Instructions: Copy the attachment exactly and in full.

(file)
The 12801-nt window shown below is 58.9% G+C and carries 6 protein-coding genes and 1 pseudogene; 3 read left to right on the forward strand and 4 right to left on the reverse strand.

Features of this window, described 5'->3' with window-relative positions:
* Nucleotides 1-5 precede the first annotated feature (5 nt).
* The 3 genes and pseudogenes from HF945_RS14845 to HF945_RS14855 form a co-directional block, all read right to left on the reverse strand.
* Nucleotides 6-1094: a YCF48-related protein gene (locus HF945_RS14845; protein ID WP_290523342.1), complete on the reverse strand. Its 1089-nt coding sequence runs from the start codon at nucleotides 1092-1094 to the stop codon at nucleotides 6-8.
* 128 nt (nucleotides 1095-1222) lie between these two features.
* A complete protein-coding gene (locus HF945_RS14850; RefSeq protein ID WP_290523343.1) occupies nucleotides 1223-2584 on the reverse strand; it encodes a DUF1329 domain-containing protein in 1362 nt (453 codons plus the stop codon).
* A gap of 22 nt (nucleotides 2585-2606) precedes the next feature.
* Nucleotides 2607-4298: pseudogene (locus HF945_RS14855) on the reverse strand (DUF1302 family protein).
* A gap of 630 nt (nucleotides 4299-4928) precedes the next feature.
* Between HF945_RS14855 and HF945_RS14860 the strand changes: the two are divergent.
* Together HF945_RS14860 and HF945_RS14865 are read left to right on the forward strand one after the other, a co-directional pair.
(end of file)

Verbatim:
The 12801-nt window shown below is 58.9% G+C and carries 6 protein-coding genes and 1 pseudogene; 3 read left to right on the forward strand and 4 right to left on the reverse strand.

Features of this window, described 5'->3' with window-relative positions:
* Nucleotides 1-5 precede the first annotated feature (5 nt).
* The 3 genes and pseudogenes from HF945_RS14845 to HF945_RS14855 form a co-directional block, all read right to left on the reverse strand.
* Nucleotides 6-1094: a YCF48-related protein gene (locus HF945_RS14845; protein ID WP_290523342.1), complete on the reverse strand. Its 1089-nt coding sequence runs from the start codon at nucleotides 1092-1094 to the stop codon at nucleotides 6-8.
* 128 nt (nucleotides 1095-1222) lie between these two features.
* A complete protein-coding gene (locus HF945_RS14850; RefSeq protein ID WP_290523343.1) occupies nucleotides 1223-2584 on the reverse strand; it encodes a DUF1329 domain-containing protein in 1362 nt (453 codons plus the stop codon).
* A gap of 22 nt (nucleotides 2585-2606) precedes the next feature.
* Nucleotides 2607-4298: pseudogene (locus HF945_RS14855) on the reverse strand (DUF1302 family protein).
* A gap of 630 nt (nucleotides 4299-4928) precedes the next feature.
* Between HF945_RS14855 and HF945_RS14860 the strand changes: the two are divergent.
* Together HF945_RS14860 and HF945_RS14865 are read left to right on the forward strand one after the other, a co-directional pair.